The wind is shimmying through the trees outside, green waving against grey. Danny insists we turn on the heater in the mornings, then Lu takes off her socks to put her feet near the fire. When she moves to her kitchen to play, our daughter is making soups, stews, and pies.
Time for the weekly pot of beans.
In the spring and summer, we don’t eat nearly as many beans as we do in the darker months. Drop the temperature below 60 and I want a pot of plump black beans in the refrigerator, waiting to be eaten.
It doesn’t take much to make a great pot of beans.
Start with great beans. We adore Rancho Gordo beans. Adore. Steve Sando has saved heirloom beans from extinction and made many meals happy in this house. Once you taste great beans and there are plenty of other people growing great beans, especially at your farmers’ market you might have a hard time going back to grocery store beans.
But even grocery store beans work fine.
Do you soak your beans? There’s an old myth that you MUST soak your beans if you want to avoid flatulence. Well, that’s not true. You can cook beans without soaking them. We do all the time, when we’re in a rush. But if you have the time and especially if you are planning ahead to make a big pot of beans for the week cover the beans with some water and let them sit overnight. They will cook more quickly if you have soaked them. They will plump up more, break less, and have a more consistent texture. But you can still cook them without soaking them.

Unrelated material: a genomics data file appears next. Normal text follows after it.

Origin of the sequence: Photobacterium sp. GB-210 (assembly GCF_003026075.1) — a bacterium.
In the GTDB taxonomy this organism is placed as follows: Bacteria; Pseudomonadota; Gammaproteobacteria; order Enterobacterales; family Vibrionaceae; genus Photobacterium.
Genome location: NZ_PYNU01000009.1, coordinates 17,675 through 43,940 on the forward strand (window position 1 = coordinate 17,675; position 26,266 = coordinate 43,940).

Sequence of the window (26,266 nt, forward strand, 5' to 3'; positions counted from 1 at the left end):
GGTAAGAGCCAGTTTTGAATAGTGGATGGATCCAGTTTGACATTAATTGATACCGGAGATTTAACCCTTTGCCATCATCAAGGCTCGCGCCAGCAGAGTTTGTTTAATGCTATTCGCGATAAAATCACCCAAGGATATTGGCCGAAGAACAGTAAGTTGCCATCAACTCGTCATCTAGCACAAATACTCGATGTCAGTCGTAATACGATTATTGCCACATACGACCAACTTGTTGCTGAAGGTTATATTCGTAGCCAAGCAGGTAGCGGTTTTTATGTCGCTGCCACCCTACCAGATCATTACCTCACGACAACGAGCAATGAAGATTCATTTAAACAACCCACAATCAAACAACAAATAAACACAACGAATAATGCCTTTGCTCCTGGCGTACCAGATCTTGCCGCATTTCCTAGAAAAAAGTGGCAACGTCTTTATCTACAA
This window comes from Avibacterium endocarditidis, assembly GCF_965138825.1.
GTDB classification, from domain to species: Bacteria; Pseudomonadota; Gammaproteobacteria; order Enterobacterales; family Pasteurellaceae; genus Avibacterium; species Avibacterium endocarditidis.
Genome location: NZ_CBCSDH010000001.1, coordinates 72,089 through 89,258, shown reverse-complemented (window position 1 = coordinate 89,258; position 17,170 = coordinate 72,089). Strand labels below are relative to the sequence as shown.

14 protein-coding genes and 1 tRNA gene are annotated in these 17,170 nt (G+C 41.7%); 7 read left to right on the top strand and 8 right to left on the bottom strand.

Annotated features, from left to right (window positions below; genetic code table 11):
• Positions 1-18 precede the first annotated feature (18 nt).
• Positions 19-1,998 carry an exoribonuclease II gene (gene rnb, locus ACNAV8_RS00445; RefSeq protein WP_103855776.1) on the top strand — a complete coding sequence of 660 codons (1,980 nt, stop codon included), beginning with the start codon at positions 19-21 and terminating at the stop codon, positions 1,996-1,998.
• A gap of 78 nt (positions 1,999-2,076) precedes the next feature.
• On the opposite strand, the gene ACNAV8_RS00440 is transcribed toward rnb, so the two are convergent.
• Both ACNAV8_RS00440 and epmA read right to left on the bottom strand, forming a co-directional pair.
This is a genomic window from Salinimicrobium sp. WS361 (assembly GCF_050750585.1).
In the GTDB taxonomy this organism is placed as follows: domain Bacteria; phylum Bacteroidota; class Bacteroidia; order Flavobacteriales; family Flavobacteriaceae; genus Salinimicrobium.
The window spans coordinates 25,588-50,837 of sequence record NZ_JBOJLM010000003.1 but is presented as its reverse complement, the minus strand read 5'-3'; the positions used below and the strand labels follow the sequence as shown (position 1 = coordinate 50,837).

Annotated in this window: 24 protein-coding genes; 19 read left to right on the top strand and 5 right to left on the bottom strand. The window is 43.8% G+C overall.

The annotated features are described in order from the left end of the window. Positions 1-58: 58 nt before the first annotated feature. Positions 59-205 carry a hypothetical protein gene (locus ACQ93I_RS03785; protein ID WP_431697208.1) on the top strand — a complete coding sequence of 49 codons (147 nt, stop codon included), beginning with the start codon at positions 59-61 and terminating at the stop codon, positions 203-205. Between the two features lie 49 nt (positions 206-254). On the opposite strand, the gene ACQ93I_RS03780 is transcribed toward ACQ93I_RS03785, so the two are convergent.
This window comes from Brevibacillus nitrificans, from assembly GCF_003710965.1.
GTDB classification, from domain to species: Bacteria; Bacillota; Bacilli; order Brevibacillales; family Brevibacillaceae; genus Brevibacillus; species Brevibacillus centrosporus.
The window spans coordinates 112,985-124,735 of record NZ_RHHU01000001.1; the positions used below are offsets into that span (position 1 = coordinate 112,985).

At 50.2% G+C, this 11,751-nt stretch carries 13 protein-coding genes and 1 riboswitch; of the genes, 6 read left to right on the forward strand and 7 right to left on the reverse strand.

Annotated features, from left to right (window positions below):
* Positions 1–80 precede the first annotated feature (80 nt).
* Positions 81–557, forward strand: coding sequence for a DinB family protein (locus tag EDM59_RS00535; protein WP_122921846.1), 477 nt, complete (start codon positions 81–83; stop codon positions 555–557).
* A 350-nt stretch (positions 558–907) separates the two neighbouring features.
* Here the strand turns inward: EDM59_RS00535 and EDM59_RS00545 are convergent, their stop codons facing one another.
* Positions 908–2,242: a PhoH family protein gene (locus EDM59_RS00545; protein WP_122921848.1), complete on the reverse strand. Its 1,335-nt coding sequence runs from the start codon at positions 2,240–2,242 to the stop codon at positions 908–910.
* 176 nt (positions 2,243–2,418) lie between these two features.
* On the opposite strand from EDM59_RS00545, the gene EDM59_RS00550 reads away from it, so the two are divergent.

This morning, after we warmed our feet by the fire, we three moved to the kitchen. Danny made more coffee for us. Lu climbed up onto the counter and began making something with the squashes lined up along the window. (“I making lunch for my boy!” she said. There are so many imaginary siblings and friends right now that I can’t keep the names straight. Thankfully, I can remember My Boy.) I pulled out the masa harina.
We went a few days without masa in the house and I felt the loss. It’s so easy to make corn tortillas mix masa and water in the right proportions; knead it with your hands gently until it comes together soft; press it; cook on a hot skillet that I often make up a batch on the spot. This morning, with a hungry three-year-old, I couldn’t dally and figure out a fabulous recipe for breakfast. Time to eat, now.
Thank goodness for the pot of beans.
In this case, we had some leftovers of the split yellow peas I had cooked up on Tuesday. We bought these at the farm store for Nash’s Organic in Sequim last week. (There was also a visit to a game farm, where we were surrounded by a herd of buffalo who seemed determined to hump our car, but that’s another story.) On a whim, I cooked them up.
Sauté an onion, a shallot, some garlic. Throw in some smoked paprika. A handful of Italian parsley. Add the beans. Enough water to cover them, plus one inch more. Bring to a boil and let it roil away for 5 minutes. Then, turn down the burner, walk away to play with the kid or read a book on the couch, and simmer the beans for an hour and a half. Or less. Or more. Just check once in awhile. When the beans are almost done, add some salt and pepper. Taste them in a few moments. Decide if you need more. When the beans are entirely tender, you’re done.
And then you have beans ready for breakfast.
Homemade corn tortillas, those smoked paprika peas, sauteed spinach, and some cheese.
We three had a lovely breakfast together while the wind nudged the trees into letting go of their leaves.